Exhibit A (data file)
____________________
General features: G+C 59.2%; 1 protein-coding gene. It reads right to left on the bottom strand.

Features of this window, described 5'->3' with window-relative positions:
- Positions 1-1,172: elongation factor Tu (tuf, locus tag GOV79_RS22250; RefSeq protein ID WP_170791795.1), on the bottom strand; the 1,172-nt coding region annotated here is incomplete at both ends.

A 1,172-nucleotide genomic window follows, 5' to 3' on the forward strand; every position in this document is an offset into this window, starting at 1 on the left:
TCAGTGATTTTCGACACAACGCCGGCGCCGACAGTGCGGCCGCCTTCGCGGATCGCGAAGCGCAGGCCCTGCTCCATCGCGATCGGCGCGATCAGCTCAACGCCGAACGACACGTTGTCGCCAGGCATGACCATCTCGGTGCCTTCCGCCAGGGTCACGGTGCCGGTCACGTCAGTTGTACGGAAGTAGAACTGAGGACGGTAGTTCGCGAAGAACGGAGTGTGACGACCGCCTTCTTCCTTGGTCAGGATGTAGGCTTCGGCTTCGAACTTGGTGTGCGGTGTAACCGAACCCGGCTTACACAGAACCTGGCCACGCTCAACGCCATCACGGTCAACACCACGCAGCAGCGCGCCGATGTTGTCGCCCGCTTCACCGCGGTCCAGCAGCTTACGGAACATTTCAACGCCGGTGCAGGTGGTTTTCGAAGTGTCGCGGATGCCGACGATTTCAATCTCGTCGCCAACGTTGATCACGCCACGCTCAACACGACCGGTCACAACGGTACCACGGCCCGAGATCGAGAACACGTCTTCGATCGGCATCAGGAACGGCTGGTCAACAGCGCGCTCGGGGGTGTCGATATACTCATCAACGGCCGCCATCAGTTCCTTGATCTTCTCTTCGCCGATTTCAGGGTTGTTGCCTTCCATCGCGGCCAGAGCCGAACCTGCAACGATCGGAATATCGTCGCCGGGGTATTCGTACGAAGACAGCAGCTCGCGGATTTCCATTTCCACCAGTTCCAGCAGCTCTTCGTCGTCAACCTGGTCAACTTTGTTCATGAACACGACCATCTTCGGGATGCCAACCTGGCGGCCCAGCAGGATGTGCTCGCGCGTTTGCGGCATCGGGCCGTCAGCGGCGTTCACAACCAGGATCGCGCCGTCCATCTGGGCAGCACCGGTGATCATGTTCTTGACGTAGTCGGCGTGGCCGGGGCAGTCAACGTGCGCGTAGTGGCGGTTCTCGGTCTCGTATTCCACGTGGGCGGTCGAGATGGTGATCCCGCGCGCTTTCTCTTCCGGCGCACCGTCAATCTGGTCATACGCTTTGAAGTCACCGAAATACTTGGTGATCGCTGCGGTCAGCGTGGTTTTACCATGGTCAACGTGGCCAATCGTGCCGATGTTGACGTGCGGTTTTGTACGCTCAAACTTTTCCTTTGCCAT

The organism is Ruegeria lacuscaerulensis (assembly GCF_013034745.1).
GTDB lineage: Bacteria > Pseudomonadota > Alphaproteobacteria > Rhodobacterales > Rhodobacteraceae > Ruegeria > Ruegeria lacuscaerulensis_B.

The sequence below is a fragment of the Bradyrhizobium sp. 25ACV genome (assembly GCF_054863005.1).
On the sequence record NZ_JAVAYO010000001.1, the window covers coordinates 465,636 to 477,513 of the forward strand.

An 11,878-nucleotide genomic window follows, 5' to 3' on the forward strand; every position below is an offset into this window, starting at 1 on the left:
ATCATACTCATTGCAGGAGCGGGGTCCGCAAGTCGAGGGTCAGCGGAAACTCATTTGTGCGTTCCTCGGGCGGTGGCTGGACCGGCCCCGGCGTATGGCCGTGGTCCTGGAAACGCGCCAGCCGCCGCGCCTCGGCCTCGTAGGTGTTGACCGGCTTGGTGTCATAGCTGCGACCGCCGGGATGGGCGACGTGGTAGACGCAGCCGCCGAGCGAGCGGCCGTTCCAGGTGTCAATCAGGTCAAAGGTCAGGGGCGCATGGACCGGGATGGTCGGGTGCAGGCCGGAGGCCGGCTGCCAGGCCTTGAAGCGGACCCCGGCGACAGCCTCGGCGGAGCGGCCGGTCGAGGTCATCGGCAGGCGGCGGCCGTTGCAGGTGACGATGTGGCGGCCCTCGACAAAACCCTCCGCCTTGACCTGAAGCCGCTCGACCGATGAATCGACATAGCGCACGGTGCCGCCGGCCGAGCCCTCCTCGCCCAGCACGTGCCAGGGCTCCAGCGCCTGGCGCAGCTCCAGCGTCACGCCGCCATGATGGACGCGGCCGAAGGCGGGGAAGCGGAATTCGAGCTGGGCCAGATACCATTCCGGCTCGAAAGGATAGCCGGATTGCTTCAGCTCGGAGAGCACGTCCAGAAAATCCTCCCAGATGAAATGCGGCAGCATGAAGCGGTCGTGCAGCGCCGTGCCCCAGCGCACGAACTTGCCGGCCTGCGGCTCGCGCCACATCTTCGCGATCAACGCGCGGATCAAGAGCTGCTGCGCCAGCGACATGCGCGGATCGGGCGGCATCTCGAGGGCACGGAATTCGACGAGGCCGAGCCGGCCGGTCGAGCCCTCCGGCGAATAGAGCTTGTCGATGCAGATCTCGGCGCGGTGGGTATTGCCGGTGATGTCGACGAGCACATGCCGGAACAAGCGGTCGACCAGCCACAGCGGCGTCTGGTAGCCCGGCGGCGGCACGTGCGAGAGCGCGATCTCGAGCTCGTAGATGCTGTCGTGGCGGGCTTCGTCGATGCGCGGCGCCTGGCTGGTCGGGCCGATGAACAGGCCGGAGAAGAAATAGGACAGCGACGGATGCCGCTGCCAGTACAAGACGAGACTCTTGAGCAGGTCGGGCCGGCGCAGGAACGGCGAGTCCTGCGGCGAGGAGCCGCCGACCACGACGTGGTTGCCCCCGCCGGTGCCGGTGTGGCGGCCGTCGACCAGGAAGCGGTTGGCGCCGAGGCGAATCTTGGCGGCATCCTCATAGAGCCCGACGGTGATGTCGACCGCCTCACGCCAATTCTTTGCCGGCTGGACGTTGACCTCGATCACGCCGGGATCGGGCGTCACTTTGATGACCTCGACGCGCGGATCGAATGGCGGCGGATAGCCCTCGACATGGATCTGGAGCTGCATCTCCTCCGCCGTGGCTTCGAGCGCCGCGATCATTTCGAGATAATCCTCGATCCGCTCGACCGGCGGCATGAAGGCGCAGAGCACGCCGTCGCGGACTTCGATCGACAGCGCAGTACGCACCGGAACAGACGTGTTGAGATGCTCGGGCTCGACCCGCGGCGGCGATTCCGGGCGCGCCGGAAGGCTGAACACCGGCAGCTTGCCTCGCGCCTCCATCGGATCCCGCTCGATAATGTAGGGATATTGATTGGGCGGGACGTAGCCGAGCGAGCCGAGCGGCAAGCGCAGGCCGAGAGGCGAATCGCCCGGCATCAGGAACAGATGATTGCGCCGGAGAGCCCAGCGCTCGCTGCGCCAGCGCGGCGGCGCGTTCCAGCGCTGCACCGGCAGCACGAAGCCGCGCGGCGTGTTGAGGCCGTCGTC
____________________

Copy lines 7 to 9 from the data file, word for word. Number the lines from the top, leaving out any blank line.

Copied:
GTDB lineage: Bacteria > Pseudomonadota > Alphaproteobacteria > Rhodobacterales > Rhodobacteraceae > Ruegeria > Ruegeria lacuscaerulensis_B.

The sequence below is a fragment of the Bradyrhizobium sp. 25ACV genome (assembly GCF_054863005.1).
On the sequence record NZ_JAVAYO010000001.1, the window covers coordinates 465,636 to 477,513 of the forward strand.